A few months back I started with the task of baking through a cookbook that my Grandma gave me belonging to her Grandma. The first recipe I made from it was some buns, which I used to announce my pregnancy. As I’m still waiting for the baby to appear- and getting a bit bored, I decided yesterday to carry on with a couple of the easier looking recipes: one of which happened to be buns which seems apt to keep with the baby theme!
I’ll go with the shorter recipe first as it was fairly straightforward and didn’t require too much guess work!
Fortunately this one didn’t require too much guess work, just the oven temperature and what sort of tin to use. For the amount of mixture there was I decided it probably needed to be fairly low, so put it onto 160 C, and ended up baking for 40 minutes. It also went into a single sandwich tin which I greased and lined to be on the safe side. So here is the updated recipe:
2oz/60g caster sugar
2oz/60g plain flour
1 tsp baking powder
Cream together the butter and sugar, add one egg and the cornflour and mix. Then add the plain flour with the remaining egg and baking powder. Beat well for five minutes (less if using an electric mixer). Spoon into a greased, lined sandwich tin and bake in a preheated oven at 160 C for 40 minutes. Remove and put onto a cooling tray.
The cake ended up feeling like it would be very dense- when you press down it doesn’t spring back like a normal sponge. However it tastes lighter than you would expect. There were no directions for icing but you could treat it like a sponge cake, it would probably be nice with jam, but I wouldn’t layer it due to its density, even though it is quite thin.
The second set of baking took a bit more effort but was still very straightforward. I wasn’t sure what to expect with Coconut buns, as there is no yeast in them so they’re not like the last set of sweet buns. They ended up tasting a bit like coconut scones (or biscuits if you’re from the US!) The recipe asked for 1 egg but I ended up using 2 small eggs as the mixture wasn’t coming together. This made them quite sticky but you couldn’t tell from the end product.
3/4lb flour/340g plain flour
1/4lb/115g caster sugar
1 large or 2 small eggs
1/2 tsp bicarbonate of soda
1 gill (142ml) milk
1 tsp cream of tartar
1/4lb/115g desiccated coconut
Cream together the butter and sugar. Alternate adding the milk and egg with the flour and other dry ingredients to form a soft dough. Shape into 12 buns and arrange on a lined baking sheet. Bake in a preheated oven at 180C for 15-20 minutes. Leave to cool slightly before eating.
My plan is to bake my way through as much of Granny’s book as possible, trying to work out the ingredients, method, and baking times! Not all the recipes sound that appetising but I’ll give them a go and try and fill in where things are missing. I’ll also pop another couple of recipes below that I’ve tried out but overlooked putting on, and keep better up to date in future!
1 tbsp pickling spice
1 tsp salt
1 tsp cayenne
Peel and cut up onions. Wipe and cut up rhubarb. Stone and chop dates. Put them together in a sauce pan. Pour the vinegar over it, simmer for 30 minutes and bring to the boil, then add the sugar and stir well. Add the salt, spice and cayenne and boil together until the rhubarb is quite tender. Stir occasionally to keep from burning.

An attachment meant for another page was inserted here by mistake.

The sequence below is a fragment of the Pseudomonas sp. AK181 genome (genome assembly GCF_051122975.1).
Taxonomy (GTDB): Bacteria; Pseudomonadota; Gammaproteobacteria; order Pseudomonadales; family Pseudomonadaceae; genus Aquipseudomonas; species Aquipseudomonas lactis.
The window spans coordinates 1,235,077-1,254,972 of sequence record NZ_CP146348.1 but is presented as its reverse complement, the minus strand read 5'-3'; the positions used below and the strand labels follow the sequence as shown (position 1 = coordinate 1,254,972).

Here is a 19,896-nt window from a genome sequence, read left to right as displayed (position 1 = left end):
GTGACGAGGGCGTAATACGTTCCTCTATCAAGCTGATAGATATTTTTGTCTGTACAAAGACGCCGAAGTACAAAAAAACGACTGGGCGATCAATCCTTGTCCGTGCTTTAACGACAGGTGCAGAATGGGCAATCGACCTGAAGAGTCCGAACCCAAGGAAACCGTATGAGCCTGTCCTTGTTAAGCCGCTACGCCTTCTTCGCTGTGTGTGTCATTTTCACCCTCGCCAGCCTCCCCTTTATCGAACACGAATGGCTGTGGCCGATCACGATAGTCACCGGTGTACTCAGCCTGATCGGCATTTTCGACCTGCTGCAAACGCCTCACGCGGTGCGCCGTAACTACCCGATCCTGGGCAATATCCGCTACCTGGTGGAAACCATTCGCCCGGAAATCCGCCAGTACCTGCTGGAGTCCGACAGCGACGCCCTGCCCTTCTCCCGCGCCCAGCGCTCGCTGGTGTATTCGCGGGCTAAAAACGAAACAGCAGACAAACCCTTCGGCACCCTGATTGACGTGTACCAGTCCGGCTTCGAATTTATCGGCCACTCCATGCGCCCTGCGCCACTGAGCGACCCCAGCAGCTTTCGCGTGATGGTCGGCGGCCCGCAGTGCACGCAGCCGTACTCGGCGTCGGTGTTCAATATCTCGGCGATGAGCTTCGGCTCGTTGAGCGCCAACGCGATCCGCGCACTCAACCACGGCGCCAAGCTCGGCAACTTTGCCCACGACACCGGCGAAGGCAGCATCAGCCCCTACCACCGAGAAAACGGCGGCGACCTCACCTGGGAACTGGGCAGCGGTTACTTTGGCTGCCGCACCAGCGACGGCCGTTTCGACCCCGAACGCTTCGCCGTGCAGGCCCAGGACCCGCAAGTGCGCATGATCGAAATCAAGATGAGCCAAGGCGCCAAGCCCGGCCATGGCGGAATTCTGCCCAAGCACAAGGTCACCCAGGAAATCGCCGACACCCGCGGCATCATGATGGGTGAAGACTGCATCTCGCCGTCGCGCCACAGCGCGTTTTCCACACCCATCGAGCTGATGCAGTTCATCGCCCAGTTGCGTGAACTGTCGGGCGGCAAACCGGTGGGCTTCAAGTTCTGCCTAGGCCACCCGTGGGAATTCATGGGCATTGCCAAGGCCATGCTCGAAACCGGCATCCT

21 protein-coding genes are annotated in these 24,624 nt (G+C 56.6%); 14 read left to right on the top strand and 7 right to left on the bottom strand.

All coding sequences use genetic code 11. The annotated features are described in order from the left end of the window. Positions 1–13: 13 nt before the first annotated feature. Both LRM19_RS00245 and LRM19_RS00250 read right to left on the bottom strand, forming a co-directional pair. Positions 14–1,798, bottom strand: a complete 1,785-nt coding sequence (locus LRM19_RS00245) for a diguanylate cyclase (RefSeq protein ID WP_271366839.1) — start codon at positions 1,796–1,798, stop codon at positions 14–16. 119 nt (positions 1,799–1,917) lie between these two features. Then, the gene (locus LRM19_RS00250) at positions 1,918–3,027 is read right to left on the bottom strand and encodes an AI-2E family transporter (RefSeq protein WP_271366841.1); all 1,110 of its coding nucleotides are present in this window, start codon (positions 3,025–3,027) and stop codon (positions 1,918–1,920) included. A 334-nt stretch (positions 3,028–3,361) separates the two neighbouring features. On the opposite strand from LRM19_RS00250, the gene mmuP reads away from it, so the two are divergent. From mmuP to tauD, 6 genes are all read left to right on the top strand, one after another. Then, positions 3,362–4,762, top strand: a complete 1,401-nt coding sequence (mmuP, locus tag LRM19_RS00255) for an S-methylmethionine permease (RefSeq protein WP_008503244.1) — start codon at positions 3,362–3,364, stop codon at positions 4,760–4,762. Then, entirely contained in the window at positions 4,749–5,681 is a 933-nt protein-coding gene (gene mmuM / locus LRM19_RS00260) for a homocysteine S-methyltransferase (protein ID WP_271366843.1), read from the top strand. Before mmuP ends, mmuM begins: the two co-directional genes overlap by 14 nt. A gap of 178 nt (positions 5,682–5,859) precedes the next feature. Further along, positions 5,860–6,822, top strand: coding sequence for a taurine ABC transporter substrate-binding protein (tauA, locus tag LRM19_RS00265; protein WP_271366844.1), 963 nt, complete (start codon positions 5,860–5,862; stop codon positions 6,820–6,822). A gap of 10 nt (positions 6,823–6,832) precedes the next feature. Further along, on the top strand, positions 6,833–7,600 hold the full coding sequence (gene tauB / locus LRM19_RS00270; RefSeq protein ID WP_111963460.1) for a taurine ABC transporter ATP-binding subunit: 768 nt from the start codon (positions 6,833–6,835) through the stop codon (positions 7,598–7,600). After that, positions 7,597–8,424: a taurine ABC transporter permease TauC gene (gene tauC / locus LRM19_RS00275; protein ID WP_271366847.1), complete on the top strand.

My Mum has a lot of rhubarb in her garden, so she kindly made the chutney for me and fed back that it was oniony and a bit sweet and sour! She added her notes on the recipe to try and make it easier to follow:
-you can get pickling vinegar, which makes it easier as you don’t also need pickling spice
-when you come to bottling make sure you sterilise the jars by putting them in the oven, cover the chutney with waxed jar covers and then the top of the jar with cellophane, which is easier to do while hot
-the mixture is liable to spit when it’s boiling so be careful
-the bigger bits of rhubarb need to be squashed against the side of the pan
-you can tell it’s ready when a spoon makes a path through it
-you’ll need a jug to pour it into jars, but it’s quite messy as it’s so thick
1 1/4lb (560g) sugar
1 1/2 pt boiling water
1oz (30g) citric acid
1/4 pt cold water
Slice lemons, put into a large bowl with sugar. Pour over boiling water, stir until sugar dissolves, leave overnight.
Dissolve the citric acid in cold water. Mix with the lemonade. Strain and bottle, refrigerate.
To serve, dilute with water or sparkling water for fizzy lemonade.
You can also add elderflower heads with the lemons, or lavender flowers. For Rhubarb Lemonade use 2 lemons and 4 large sticks of rhubarb- the pinker the better for colour.
Remove the lemon slices at the end and freeze them to put in your drinks.
Back in May I also tried out a seed cake, which is another one that I wouldn’t normally make. There’s two seed cake recipes in the cook book so I tried out the one labelled cheap as I thought it might be a bit easier to find the ingredients. I was worried that the seed taste would be quite strong, but it seemed to be just the right amount as you could taste a hint of the seeds but it wasn’t overpowering.
Seed Cake (cheap)
1 tsp baking powder
1 1/2 tsp caraway seeds
3oz/90g dripping (butter)
1 gill (142ml) milk
Rub the butter well into the flour, add the remaining dry ingredients; mix well together. Break up the egg, add the milk and stir both in with the dry ingredients very quickly. Put into a well greased loaf tin and bake in a preheated oven at 170 C for 1 1/2 hours.